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Michael Newton   Dr.  University Lecturer 
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Michael Newton published an article in July 2018.
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0 Contact Angle
0 Ionic Liquids
0 Quartz
0 sensor
0 hydrophobic surfaces
Top co-authors See all
Glen McHale

171 shared publications

Smart Materials and Surfaces Laboratory, Faculty of Engineering & Environment, Northumbria University, Ellison Place, Newcastle upon Tyne NE1 8ST, United Kingdom

Carl Brown

52 shared publications

School of Science and Technology, Nottingham Trent University, Clifton Lane, Nottingham NG11 8NS, United Kingdom

Neil J. Shirtcliffe

48 shared publications

Faculty of Technology and Bionics, Rhein-Waal University of Applied Sciences, Marie-Curie-Straße 1, D-47533 Kleve, Germany

Martin Bencsik

38 shared publications

Nottingham Trent University, School of Science and Technology, Clifton Lane, Clifton, Nottingham, NG11 8NS, UK.

Robert H. Morris

33 shared publications

School of Science and Technology, Nottingham Trent University, Clifton Lane, Nottingham NG11 8NS, UK

Publication Record
Distribution of Articles published per year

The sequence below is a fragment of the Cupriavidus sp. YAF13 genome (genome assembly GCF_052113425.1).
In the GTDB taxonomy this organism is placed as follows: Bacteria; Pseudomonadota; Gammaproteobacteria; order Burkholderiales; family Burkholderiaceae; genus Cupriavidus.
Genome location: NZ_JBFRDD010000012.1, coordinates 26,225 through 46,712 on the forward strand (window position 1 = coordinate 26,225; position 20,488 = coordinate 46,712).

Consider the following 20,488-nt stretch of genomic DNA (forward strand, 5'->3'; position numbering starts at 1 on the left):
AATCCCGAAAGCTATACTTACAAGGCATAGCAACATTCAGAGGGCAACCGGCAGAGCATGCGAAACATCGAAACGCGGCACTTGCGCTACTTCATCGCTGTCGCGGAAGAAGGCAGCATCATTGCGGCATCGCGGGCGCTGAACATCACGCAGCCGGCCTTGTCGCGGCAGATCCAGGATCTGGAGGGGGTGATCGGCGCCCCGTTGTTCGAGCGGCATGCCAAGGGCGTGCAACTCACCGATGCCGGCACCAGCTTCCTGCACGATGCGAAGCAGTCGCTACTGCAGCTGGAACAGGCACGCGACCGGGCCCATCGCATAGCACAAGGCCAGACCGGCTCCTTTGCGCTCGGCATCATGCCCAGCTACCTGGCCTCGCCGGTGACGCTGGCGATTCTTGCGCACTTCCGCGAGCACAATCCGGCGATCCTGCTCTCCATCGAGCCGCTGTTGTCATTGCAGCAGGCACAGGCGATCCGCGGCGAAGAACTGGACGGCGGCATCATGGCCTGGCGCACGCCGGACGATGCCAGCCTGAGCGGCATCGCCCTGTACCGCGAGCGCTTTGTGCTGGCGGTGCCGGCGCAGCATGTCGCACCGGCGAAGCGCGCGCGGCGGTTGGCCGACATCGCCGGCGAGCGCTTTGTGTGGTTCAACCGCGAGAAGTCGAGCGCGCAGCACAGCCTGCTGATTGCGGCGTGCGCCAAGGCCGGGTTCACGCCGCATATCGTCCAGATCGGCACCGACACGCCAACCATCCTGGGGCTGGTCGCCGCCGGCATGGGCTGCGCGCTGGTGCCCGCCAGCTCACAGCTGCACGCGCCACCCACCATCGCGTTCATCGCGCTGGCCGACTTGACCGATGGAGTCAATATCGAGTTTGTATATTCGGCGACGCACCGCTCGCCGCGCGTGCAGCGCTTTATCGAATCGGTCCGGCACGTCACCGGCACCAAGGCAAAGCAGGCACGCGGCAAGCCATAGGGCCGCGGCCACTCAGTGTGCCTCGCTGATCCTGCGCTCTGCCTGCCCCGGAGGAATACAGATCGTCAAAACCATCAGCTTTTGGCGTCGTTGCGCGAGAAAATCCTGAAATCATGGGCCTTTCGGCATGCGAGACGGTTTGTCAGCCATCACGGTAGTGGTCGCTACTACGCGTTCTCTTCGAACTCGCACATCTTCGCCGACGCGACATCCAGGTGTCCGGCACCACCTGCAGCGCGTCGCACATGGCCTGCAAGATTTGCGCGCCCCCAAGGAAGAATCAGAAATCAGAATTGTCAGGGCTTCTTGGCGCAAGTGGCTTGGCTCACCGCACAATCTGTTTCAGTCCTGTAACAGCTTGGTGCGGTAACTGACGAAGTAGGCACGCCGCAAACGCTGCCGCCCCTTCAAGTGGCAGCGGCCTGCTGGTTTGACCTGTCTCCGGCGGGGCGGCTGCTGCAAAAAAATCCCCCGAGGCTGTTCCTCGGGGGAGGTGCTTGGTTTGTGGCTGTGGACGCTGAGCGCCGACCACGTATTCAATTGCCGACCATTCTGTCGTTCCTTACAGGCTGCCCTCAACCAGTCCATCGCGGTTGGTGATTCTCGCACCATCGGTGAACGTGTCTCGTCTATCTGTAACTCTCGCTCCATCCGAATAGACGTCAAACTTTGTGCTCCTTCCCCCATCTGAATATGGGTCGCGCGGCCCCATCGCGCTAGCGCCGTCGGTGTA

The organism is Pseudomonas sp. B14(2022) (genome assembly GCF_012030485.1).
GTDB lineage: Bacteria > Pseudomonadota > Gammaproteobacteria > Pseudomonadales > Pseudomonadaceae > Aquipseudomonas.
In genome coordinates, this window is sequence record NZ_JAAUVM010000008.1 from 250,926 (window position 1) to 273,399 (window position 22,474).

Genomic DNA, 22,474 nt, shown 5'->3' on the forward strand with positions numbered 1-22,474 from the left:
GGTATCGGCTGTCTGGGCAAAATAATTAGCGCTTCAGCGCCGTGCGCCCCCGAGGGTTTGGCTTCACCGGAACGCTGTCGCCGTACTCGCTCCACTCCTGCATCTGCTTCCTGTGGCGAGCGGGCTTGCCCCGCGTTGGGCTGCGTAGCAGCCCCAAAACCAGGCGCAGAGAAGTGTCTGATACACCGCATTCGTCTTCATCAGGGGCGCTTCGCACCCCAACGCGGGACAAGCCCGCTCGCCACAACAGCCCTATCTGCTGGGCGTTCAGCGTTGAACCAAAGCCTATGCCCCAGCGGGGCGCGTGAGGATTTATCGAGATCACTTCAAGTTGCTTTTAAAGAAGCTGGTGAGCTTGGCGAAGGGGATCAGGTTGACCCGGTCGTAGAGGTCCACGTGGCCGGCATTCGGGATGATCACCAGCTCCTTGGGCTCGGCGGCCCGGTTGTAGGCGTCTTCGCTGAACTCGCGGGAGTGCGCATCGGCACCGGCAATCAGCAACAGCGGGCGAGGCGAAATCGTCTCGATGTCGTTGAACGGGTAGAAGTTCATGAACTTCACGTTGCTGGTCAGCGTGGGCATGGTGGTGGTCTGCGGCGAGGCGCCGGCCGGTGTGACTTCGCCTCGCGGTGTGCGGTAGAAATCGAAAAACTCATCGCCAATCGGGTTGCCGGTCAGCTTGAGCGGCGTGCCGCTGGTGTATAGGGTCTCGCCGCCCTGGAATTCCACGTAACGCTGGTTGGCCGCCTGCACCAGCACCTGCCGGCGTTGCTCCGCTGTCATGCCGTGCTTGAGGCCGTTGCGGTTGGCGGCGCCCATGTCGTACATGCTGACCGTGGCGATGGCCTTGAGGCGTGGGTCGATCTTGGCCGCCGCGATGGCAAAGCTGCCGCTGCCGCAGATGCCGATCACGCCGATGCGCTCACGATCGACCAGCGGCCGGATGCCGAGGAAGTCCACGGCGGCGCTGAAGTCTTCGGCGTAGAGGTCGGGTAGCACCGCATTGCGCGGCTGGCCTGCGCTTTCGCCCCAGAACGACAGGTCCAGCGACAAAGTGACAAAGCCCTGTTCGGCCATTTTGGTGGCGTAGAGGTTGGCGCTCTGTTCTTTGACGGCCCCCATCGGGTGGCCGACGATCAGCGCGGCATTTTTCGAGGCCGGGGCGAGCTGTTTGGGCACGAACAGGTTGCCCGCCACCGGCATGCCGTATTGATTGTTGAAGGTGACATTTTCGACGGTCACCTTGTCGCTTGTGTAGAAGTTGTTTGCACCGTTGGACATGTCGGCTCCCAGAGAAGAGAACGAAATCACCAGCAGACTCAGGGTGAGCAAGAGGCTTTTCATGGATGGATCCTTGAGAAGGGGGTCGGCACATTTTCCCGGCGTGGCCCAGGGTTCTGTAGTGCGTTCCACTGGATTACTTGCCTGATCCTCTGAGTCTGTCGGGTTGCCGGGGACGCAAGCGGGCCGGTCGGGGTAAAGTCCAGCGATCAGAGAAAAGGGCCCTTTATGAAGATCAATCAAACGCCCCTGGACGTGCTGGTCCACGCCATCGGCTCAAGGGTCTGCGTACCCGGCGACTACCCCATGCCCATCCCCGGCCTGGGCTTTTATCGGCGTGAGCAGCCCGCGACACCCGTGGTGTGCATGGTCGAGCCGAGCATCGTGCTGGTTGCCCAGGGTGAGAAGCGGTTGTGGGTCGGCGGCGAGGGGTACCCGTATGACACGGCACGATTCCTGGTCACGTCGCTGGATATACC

(1997 - 2018)
Total number of journals
published in
Publications See all
Article 0 Reads 0 Citations Dielectrowetting: The past, present and future A.M.J. Edwards, C.V. Brown, M.I. Newton, G. McHale Published: 01 July 2018
Current Opinion in Colloid & Interface Science, doi: 10.1016/j.cocis.2017.11.005
DOI See at publisher website ABS Show/hide abstract
Liquid dielectrophoresis is a bulk force acting on dipoles within a dielectric liquid inside a non-uniform electric field. When the driving electrodes are interdigitated, bulk liquid dielectrophoresis is converted to an interface-localised form capable of modifying the energy balance at an interface. When the interface is a solid-liquid one, the wetting properties of a surface are modified and this approach is known as dielectrowetting. Dielectrowetting has been shown to provide the ability to reversibly modify the contact angle of a liquid droplet with the application of voltage, the strength of which is controlled by the penetration depth of the non-uniform field and permittivities of the fluids involved. Importantly, dielectrowetting provides the ability to create thin liquid films, overcoming the limitation of contact angle saturation present in electrowetting. In this paper, we review the development of dielectrowetting - its origins, the statics and dynamics of dielectrowetted droplets, and the applications of dielectrowetting in microfluidics and optofluidics. Recent developments in the field are also reviewed showing the future directions of this rapidly developing field.